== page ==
Check out the video below, in which Ian Vargo gives a great practical example of how the CLA-2A can be used to easily level-out a dynamic vocal in an indie rock context.

Video Thumbnail

How to Mix a Smooth Lead Vocal

Waves Audio are without a doubt the most widely used and well known brand of professional audio software and plugins, and have been so for almost 30 years at this point. Alongside developing the first audio plugin, the Waves Q10 Paragraphic EQ, and the hugely popular L1 Ultramaximizer/Limiter back i

My Top-Tips for Using the CLA-2A Plugin

Staged Compression: Although the CLA-2A can work just fine by itself on most mid and slow-tempo material, with faster material you may want to try pairing it with a faster compressor such as the CLA-76. The faster compressor should be inserted beforehand in order to tame the fast peaks and allow the 2A to operate smoothly, without frantically trying to catch up to the fast dynamic fluctuations in the material. This is due to the non-adjustable, slow release time of the plugin. This is a hugely popular compression chain for vocals, and a technique I use on every single mix.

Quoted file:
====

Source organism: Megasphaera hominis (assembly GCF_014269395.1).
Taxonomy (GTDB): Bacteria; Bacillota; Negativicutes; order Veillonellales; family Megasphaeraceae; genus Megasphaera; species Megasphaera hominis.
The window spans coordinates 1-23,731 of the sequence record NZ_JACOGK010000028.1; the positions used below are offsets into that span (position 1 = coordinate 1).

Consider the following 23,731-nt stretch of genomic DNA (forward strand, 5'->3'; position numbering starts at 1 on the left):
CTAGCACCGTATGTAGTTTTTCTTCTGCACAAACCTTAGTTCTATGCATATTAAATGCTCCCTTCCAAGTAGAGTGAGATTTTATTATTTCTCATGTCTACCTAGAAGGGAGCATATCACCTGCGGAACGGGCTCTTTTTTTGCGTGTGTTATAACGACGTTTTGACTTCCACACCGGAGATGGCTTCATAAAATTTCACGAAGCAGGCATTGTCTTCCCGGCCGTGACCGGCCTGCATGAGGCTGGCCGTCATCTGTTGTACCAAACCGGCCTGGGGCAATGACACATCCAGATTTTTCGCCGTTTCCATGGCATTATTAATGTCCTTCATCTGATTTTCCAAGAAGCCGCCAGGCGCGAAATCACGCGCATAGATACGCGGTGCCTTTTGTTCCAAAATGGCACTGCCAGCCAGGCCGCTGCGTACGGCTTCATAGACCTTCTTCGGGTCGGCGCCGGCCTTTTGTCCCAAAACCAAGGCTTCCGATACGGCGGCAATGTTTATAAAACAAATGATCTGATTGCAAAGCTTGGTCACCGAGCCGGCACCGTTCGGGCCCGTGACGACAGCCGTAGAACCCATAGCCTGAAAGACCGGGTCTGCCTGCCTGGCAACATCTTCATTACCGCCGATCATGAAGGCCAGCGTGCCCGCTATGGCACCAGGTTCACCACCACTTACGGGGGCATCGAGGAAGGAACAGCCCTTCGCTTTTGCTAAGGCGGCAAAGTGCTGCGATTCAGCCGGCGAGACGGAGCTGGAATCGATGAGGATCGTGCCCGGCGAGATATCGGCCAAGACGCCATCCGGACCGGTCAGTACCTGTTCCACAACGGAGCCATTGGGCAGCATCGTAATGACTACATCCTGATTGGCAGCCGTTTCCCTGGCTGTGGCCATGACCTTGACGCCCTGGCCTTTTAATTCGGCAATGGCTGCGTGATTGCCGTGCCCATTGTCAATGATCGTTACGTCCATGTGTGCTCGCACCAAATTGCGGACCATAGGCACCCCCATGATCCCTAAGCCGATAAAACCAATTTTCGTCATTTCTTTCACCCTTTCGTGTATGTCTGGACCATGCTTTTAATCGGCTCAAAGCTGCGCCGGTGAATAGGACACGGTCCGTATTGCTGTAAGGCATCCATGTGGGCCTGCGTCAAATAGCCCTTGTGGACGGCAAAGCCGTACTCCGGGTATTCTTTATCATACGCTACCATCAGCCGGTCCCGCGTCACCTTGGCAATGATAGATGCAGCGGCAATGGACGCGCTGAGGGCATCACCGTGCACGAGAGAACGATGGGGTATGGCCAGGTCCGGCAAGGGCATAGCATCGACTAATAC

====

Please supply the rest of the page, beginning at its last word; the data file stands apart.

Tube Warmth: Given the fact that the plugin is emulating not only the compression characteristics but also the analog saturation characteristics of the analog unit, even just running audio through the plugin with no peak-reduction applied can often be a good idea when looking to subtly “warm up” your digitally recorded audio tracks.

3. CLA-76 Compressor

Part of the CLA Classic Compressors Collection, but also available to purchase individually, the CLA-76 is an emulation of probably the most well-known and beloved compressor of all time: the Universal Audio 1176 Limiting Amplifier (compressor).